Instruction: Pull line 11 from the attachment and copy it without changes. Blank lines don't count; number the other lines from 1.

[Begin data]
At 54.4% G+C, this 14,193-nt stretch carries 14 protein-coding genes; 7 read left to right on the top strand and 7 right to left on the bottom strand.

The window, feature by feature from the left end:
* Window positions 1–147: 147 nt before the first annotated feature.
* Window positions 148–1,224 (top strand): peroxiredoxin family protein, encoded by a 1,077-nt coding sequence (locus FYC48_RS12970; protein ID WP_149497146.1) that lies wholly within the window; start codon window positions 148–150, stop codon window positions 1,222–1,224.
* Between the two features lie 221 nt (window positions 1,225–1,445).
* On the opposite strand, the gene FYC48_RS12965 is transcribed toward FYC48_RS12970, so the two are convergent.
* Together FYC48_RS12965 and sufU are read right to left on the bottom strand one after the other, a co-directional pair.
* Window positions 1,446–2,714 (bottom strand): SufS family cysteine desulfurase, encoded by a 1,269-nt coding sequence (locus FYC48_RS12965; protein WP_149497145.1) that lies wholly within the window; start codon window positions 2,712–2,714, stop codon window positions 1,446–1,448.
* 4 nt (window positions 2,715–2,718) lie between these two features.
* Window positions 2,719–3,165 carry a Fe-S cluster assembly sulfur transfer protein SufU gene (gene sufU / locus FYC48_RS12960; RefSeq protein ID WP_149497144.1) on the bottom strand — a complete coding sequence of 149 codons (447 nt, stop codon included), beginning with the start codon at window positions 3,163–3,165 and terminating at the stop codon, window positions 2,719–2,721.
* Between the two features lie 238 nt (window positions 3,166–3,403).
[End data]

* Between the two features lie 238 nt (window positions 3,166–3,403).